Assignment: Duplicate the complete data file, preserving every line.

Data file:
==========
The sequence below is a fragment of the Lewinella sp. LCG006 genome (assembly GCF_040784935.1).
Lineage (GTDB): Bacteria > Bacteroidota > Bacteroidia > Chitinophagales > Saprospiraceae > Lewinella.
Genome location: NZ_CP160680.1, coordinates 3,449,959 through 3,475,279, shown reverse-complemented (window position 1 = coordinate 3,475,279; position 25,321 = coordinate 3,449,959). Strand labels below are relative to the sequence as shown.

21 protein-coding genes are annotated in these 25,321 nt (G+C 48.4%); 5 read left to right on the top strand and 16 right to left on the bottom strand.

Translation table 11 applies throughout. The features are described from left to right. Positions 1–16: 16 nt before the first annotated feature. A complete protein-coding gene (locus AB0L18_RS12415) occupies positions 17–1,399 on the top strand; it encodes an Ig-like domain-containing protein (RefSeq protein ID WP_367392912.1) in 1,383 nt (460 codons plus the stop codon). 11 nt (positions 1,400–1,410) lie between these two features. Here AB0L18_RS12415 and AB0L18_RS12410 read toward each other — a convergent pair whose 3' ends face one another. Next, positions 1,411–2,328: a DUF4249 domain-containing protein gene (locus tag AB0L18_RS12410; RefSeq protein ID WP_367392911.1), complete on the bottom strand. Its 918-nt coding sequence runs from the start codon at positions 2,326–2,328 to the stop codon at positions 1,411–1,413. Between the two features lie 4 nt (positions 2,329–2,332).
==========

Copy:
The sequence below is a fragment of the Lewinella sp. LCG006 genome (assembly GCF_040784935.1).
Lineage (GTDB): Bacteria > Bacteroidota > Bacteroidia > Chitinophagales > Saprospiraceae > Lewinella.
Genome location: NZ_CP160680.1, coordinates 3,449,959 through 3,475,279, shown reverse-complemented (window position 1 = coordinate 3,475,279; position 25,321 = coordinate 3,449,959). Strand labels below are relative to the sequence as shown.

21 protein-coding genes are annotated in these 25,321 nt (G+C 48.4%); 5 read left to right on the top strand and 16 right to left on the bottom strand.

Translation table 11 applies throughout. The features are described from left to right. Positions 1–16: 16 nt before the first annotated feature. A complete protein-coding gene (locus AB0L18_RS12415) occupies positions 17–1,399 on the top strand; it encodes an Ig-like domain-containing protein (RefSeq protein ID WP_367392912.1) in 1,383 nt (460 codons plus the stop codon). 11 nt (positions 1,400–1,410) lie between these two features. Here AB0L18_RS12415 and AB0L18_RS12410 read toward each other — a convergent pair whose 3' ends face one another. Next, positions 1,411–2,328: a DUF4249 domain-containing protein gene (locus tag AB0L18_RS12410; RefSeq protein ID WP_367392911.1), complete on the bottom strand. Its 918-nt coding sequence runs from the start codon at positions 2,326–2,328 to the stop codon at positions 1,411–1,413. Between the two features lie 4 nt (positions 2,329–2,332).